The adjusting to alter prominence includes decreasing prominence of an objectionable image portion.
The adjusting to alter prominence includes increasing prominence of a fast moving object in a sequence of images.
The adjusting to alter prominence includes increasing prominence of an individual object in a group of objects.
The adjusting to alter prominence at an edge of images shown respective relatively adjacent displays to decrease distinction between edges of images on the respective relatively adjacent displays by blending the edges of the images.
The adjusting includes using system synchronized brightness control.
The adjusting includes adjusting grey levels in the image.
The adjusting includes expanding the range or number of grey levels in the area of interest.
The display is a passive display and the adjusting further includes adjusting the brightness of backlighting of at least part of the display in coordinated relation with the expanding of the range or number of grey levels.
The display is a light emitting display.
Another aspect relates to a method of composing data representing an image, including obtaining digital data representing an image (image data), obtaining digital data representing location of the area of interest in the image (AOI data), and in a digital processing device combining in a composite digital data the image data and AOI data.
To the accomplishment of the foregoing and related ends, the invention, then, comprises the features hereinafter fully described and particularly pointed out in the claims. The following description and the annexed drawings set forth in detail certain illustrative embodiments of the invention. These embodiments are indicative, however, of but a few of the various ways in which the principles of the invention may be employed.
Although the invention is shown and described with respect to certain preferred embodiments, it is obvious that equivalents and modifications will occur to others skilled in the art upon the reading and understanding of the specification. The present invention includes all such equivalents and modifications, and is limited only by the scope of the claims. Many aspects of the invention can be better understood with reference to the following drawings.
Also, although the various features are described and are illustrated in respective drawings/embodiments, it will be appreciated that features of a given drawing or embodiment may be used in one or more other drawings or embodiments of the invention.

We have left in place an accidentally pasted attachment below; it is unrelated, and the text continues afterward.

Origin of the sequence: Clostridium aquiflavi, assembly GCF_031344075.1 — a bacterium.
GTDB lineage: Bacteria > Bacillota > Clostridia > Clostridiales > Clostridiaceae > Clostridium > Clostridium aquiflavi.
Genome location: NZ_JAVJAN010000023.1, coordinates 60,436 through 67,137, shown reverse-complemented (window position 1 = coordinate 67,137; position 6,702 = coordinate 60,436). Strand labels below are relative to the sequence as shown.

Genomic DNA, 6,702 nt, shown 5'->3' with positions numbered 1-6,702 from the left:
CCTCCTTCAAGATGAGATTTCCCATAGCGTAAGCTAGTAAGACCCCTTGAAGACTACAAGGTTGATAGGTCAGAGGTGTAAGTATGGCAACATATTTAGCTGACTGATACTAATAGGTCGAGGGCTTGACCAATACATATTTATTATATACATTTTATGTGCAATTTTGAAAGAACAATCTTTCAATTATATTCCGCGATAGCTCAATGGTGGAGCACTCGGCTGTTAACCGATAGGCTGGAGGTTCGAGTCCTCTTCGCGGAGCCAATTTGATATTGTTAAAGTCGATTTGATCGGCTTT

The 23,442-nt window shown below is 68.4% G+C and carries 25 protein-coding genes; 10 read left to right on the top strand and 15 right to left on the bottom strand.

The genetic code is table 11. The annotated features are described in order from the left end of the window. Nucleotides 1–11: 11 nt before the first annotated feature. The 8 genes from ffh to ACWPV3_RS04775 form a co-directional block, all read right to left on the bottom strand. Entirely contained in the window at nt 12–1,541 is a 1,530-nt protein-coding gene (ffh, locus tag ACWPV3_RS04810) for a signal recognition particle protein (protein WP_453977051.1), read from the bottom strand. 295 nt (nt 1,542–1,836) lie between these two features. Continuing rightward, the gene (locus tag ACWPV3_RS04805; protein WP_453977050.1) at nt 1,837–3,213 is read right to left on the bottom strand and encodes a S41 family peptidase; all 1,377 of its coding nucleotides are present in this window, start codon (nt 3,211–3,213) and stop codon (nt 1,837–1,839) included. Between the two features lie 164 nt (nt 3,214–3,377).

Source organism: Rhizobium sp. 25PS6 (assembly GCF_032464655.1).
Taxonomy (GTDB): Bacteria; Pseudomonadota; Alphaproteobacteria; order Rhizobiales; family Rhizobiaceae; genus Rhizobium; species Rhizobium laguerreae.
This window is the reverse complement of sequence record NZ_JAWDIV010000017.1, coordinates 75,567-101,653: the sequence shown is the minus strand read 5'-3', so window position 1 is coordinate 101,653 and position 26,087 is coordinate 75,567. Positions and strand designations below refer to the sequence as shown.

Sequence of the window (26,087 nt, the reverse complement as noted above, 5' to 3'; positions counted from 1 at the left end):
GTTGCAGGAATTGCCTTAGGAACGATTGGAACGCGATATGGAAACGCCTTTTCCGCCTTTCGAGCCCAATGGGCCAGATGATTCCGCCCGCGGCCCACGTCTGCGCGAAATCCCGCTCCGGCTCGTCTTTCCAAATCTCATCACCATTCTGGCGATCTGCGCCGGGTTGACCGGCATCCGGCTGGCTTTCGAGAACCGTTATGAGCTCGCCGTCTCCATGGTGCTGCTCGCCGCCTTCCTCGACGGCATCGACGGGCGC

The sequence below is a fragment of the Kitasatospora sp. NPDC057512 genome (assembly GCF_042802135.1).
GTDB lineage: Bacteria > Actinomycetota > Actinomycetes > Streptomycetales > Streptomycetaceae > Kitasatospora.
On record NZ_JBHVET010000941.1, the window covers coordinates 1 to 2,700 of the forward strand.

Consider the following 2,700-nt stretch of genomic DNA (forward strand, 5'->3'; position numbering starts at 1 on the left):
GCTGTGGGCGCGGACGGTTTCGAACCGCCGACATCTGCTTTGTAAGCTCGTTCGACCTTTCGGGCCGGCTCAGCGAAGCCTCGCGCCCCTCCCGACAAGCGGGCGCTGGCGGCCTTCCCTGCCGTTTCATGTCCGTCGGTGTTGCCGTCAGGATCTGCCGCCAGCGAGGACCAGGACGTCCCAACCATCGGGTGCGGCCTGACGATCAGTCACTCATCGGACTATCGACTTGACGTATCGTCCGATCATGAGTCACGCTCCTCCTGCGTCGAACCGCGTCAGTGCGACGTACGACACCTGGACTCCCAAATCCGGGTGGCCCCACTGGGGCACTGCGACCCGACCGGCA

It should be emphasized that the term “comprise/comprising” when used in this specification is taken to specify the presence of stated features, integers, steps or components but does not preclude the presence or addition of one or more other features, integers, steps, components or groups thereof.”
In the annexed drawings,
Referring to the drawings like reference numerals designate like parts in the several figures and primed reference numerals designate similar parts to those that are designated by the same unprimed reference numerals.
Images may be created by the display device 11 in a conventional manner. For example, light 16 from the light source 14 may illuminate the LCD 13, and by controlling light transmission through the LCD, images may be created. The images may be monochromatic, black and white, multicolor, and so forth. Various techniques to produce such images in a display device 11 are known. As but one example, by controlling light transmission through respective portions, e.g., pixels, images may be formed. The computer control 12 may control which pixels are transmitting light and the degree of transmission or attenuation of light, and the computer control may control the LCD 13 to block light at respective pixels. The computer control 12 also may control the light source 14 to adjust the intensity or brightness of the light 16 that illuminates the LCD 13. Thus, respective signal, power, and/or control connections 17, 18 are provided from the computer control 12, respectively, to the LCD 13 and the light source 14.
An image signal source 20 provides image signals to the computer control 12, and the computer control 12 is configured to respond to the image signals (sometimes referred to as video signal, for example) to provide appropriate image information (sometimes referred to as the display signal or video display signal, for example) to the LCD 13 and also to the light source 14 to operate them and, thus, to provide for the display device 11 to show an image on the face, screen or the like 21 of the LCD as the image output 22 therefrom.